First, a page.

This weekend, my Classic FM show Saturday Night at the Movies will be devoted not to the sweeping suites and symphonies of the silver screen but the signature tunes that serenade the credits on the small screen.
Arguably more musically experimental – consider the BBC Radiophonic Workshop’s squelching synth treatments of Ron Grainer’s Doctor Who opener from 1963 – TV works our nostalgia glands in more direct form. Just think of galloping teatime favourite Black Beauty by Denis King, Barrington Pheloung’s melancholy distress signal for Inspector Morse, or Michael Price and David Arnold’s timeless refrains for Sherlock.
Few programmes risk getting underway without the gear-change of an identifying musical signature, even those cool, US-influenced dramas that esoterically begin with what’s called a “cold open” – a pre-credits teaser to set the scene before a theme accompanies the dissolving roll-call of actors and crew.
This deferment means a show isn’t really on the road until what Little Britain’s Denis Waterman called the “feem tune”. Some hum-along openers spawn chart-topping monsters, such as the Eye Level theme from 70s ITV crime-solver Van der Valk (a UK number one for the Simon Park Orchestra) or reality pioneer Big Brother (number 4 in its first series in 2000 for the DJ duo Elementfour).
The credits sequence has evolved unrecognisably since the glowing police lamp at the start of Dixon of Dock Green in 1955 and its melancholy harmonica rendition of Jeff Darnell’s blues. The introduction of colour was epitomised by the titles of 70s school sitcom Please Sir!, whose credits were graffiti-ed across a bright orange wall to the big-band-style strains of School’s Out by Sam Fonteyn. In the same era, a silhouetted-in-flame lady grooved to Ron Grainer’s cimbalom-accented Tales of the Unexpected waltz. These are all cultural building blocks for square-eyed music-lovers from an era when fast-forward was not an option. No wonder they sank in so deeply.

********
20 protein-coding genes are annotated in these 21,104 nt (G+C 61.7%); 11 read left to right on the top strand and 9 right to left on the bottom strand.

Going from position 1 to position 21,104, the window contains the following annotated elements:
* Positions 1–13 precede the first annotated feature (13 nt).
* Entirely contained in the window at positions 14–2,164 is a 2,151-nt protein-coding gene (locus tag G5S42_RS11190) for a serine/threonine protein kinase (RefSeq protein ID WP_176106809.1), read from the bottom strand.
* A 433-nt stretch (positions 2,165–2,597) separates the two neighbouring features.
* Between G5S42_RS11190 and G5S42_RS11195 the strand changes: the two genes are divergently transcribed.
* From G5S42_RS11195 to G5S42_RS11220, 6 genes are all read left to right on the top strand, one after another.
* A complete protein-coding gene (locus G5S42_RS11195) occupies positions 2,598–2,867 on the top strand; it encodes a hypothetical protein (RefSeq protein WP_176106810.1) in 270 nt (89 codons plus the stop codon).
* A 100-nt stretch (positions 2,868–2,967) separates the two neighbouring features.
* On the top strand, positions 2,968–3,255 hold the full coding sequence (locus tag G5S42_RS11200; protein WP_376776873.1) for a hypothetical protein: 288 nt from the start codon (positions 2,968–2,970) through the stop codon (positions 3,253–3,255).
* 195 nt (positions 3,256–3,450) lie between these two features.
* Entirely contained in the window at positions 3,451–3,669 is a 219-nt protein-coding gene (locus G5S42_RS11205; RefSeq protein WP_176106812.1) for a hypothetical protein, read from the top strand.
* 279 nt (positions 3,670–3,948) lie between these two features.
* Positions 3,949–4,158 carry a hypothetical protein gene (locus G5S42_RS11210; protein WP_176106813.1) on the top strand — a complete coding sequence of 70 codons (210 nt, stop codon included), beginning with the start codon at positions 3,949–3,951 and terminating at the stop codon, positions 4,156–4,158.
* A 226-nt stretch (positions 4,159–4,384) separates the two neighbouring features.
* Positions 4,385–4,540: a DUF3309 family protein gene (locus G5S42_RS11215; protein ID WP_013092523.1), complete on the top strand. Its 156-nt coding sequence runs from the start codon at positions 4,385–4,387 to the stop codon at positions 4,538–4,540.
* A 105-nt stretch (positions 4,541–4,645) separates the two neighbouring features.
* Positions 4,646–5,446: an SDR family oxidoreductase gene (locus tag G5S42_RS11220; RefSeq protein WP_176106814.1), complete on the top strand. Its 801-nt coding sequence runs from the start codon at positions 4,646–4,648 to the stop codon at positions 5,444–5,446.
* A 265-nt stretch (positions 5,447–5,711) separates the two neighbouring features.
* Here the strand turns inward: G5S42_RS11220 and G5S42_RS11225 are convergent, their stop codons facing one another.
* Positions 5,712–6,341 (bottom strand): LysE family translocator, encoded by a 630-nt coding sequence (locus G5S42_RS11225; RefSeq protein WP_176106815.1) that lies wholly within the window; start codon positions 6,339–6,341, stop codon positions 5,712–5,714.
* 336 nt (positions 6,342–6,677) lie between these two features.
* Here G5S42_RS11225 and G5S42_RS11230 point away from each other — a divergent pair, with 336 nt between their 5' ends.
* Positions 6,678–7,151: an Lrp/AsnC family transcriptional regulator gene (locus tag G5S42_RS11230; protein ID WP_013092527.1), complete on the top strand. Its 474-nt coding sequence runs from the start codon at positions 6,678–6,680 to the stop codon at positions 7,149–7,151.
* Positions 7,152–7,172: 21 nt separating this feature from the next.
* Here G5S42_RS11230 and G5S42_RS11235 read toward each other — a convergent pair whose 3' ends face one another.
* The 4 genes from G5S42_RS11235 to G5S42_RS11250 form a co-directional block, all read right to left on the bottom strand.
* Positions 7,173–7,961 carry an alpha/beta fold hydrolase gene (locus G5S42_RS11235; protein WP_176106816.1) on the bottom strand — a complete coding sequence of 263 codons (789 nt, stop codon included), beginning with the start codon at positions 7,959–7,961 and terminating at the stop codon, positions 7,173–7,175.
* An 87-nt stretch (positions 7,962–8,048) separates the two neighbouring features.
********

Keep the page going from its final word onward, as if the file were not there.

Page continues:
The opening titles to Inspector Morse are shortlisted in the Crime section
The two hours of themes I’ll be showcasing on Saturday will mix fondly remembered but often stoically functional establishers with today’s more esoteric dreamscapes. The multi-channel scramble for your attention means even a primetime terrestrial credits sequence can become a Turner Prize entry, with tantalising mood-board flashes in place of the traditional cut-out head shots of the principal cast – and with music to match.
Whereas the classics hark back to a simpler time: the gauche Grange Hill theme (Chicken Man by Alan Hawkshaw) and the whooshing downhill strings of Ski Sunday (Pop Looks Bach by Sam Fonteyn again) were both composed for music libraries, while Test Match Special appropriated the title track from a 1968 Booker T and the MGs album, Soul Limbo.
The opening titles to Dad’s Army are shortlisted in the Sitcome/Comedy section
Whether you disagree with songwriter Eric Idle’s assessment that One Foot in the Grave has “passed its own sell-by date”, or still find yourself singing along to Dick James “riding through the glen” at the end of ITV’s Adventures of Robin Hood, we need your vote to establish the runners and riders. The results will be unveiled at a session I’m hosting with Mr Bean and Blackadder maestro Howard Goodall at the BFI & Radio Times Television Festival on Saturday 13th April at London’s BFI Southbank.
We’ve longlisted British programme themes only, although Dance of the Knights from Russian composer Prokofiev’s ballet music for Romeo and Juliet is eligible as it’s known to the majority of us as “the Apprentice theme”: dahda-da da-da da-da da-da-da-da-da-dah-DAH…
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